These notes describe how to install the ELO 1747 touchscreen with a serial interface in Debian Lenny (and probably Ubuntu 8.04 as well). The description provided by ELO is good, but misses some details and is hard to read. Therefore this guide here.
Note that most information is from the README that comes with the ELO driver!
First download the driver source here. Extract them and put them somewhere, where you can find them.
If you are running Debian and have lost track of which packages you are running, it could be useful to get a backup of your currently installed packages. You can get a list by running:
dpkg --get-selections > debianlist.txt
This will put the entire list in debianlist.txt. You could then install the same packages on a different computer with:
Ever tried to umount some storage device which kept being "busy"? Well, this is the way to find which program is keeping it busy:
lsof +D /mnt/windows
This will return the command and process ID of any tasks currently accessing the /mnt/windows directory. You can then locate them, or use the kill command to finish them off.
As you might remember from my previous post; I tried to change the language of Xandros on the Eeepc from Dutch to English. Well, it appeared to work, but in the end... nothing worked anymore!
So I had to do something and I did! I installed a real and decent operating system on this little friend of mine. After a short seaarch on the internet I decided that I wanted Debian on it, but I also noticed that it would take me a lot of time to get that running in the best way. Therefore I decided to download and install eeebuntu.
What if you have more computers then mouses and keyboards, or if you just do not want to switch mouse or keyboard everytime you want to use "the other" computer?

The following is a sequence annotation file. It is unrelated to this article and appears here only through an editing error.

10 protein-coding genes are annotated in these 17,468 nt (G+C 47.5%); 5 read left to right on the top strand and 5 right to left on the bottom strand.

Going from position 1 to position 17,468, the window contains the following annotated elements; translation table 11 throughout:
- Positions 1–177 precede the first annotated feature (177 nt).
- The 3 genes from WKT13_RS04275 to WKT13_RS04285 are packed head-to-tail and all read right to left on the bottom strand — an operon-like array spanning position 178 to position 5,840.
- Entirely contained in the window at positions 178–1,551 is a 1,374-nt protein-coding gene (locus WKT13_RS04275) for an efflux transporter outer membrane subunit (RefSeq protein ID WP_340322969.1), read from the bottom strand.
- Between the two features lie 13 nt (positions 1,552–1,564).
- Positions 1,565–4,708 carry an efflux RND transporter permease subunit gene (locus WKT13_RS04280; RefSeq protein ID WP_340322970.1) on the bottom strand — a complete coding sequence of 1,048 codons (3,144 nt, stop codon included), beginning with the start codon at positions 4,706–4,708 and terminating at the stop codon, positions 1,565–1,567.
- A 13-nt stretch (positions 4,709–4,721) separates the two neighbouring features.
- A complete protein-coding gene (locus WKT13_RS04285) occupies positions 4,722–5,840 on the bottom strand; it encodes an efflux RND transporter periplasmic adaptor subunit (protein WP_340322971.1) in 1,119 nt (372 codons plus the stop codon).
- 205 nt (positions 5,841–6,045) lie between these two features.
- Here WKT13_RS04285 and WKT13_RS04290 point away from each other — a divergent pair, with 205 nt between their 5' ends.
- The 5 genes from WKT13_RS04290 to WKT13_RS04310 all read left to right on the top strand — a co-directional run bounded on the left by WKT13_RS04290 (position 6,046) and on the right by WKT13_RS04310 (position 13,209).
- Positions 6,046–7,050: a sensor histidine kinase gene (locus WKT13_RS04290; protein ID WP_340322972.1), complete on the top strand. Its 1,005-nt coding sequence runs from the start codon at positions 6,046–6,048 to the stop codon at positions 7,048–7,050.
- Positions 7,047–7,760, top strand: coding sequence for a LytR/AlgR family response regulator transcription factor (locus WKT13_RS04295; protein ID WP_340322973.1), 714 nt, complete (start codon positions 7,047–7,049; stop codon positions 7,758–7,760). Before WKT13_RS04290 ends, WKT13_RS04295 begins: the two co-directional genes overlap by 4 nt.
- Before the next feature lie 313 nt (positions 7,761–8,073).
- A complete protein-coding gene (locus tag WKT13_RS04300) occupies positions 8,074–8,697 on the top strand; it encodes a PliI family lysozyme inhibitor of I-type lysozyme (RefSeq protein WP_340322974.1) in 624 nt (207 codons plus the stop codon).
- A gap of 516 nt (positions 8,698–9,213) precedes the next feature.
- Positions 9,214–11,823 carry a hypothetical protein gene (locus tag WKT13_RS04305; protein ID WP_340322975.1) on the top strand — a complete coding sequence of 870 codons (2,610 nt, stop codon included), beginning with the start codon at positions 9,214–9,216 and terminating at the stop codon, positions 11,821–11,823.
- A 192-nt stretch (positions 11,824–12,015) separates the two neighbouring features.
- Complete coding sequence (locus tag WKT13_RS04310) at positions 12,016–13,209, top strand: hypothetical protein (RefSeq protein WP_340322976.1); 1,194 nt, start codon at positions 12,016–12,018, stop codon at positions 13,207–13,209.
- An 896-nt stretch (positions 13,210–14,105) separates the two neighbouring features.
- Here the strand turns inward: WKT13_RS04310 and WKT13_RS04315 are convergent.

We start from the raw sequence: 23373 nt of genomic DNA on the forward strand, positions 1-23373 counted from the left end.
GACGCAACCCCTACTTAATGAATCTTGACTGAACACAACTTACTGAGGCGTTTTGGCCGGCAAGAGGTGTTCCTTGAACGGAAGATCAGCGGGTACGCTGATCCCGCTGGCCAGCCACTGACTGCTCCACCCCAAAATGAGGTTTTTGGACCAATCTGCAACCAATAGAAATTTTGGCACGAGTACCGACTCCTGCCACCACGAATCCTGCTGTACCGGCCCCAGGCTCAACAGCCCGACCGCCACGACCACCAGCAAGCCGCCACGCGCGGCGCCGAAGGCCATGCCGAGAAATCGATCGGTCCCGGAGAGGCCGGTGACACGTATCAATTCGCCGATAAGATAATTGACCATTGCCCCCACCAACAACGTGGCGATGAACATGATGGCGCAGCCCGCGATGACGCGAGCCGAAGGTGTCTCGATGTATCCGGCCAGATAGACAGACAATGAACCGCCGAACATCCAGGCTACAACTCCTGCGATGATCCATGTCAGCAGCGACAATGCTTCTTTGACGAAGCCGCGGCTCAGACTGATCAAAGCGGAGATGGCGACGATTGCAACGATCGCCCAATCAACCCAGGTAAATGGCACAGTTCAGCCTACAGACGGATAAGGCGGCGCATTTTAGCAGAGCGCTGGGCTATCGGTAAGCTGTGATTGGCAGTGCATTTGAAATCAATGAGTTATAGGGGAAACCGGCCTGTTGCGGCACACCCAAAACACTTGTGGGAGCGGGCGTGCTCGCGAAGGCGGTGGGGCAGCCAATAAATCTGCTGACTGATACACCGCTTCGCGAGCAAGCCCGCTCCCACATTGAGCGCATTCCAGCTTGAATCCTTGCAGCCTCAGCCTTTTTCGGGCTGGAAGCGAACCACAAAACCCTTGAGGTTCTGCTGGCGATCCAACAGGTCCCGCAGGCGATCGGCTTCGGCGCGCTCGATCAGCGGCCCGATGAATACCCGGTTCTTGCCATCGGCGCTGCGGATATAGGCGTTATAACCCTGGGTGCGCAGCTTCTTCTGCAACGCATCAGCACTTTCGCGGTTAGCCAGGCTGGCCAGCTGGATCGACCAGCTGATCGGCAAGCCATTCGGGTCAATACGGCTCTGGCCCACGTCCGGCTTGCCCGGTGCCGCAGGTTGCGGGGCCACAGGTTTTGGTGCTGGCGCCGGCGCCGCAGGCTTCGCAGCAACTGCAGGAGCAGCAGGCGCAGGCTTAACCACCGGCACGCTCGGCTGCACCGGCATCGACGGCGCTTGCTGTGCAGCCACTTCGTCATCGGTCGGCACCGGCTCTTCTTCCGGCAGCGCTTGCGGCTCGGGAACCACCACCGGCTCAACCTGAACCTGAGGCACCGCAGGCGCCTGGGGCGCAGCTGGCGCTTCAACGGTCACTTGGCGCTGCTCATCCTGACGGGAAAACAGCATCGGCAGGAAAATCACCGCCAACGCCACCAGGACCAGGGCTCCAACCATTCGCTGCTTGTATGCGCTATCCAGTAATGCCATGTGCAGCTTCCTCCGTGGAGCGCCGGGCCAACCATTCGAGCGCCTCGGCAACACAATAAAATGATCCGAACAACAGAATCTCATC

This is defenitely a trivial thing, but always nice to find again after a reinstall of my debian box (I like to play with that). Anyway, here we go again;
We start by installing the sshfs package with its dependancies:
sudo aptitude install sshfs
Let it be installed. After the install you will find that it does not yet work as promissed. We still have to change some rights to make it possible for a normal user to mount the drive. Therefore we open the file 'groups' in our favorite editor:
Yes!!! It is very important to backup your server. Many things actually can go wrong so let me share a few:
- your hard disk crashes and you did not use mirroring
- your fingers where a bit loose when you where removing something (as a root?)
- your girl/boyfriend hit the "del" button a bit to enthusiastically
- a nasty hacker did a format on your server (or was that just an excuse?)
Anyway, in all cases... you lost something that you will not get back without a backup.
To make a full hard disk image in linux we will use several small programs and a livecd.
Next to this we need a place to store the image (external hard disk?). Which livecd you use is not that important. Just make sure that you access the place where you want to store the image and that you have access to gzip, dd and swapoff (if there is a swap partition).
So let us see the steps to take:
This blogpost will cover shortly how to setup and use a subversion installation.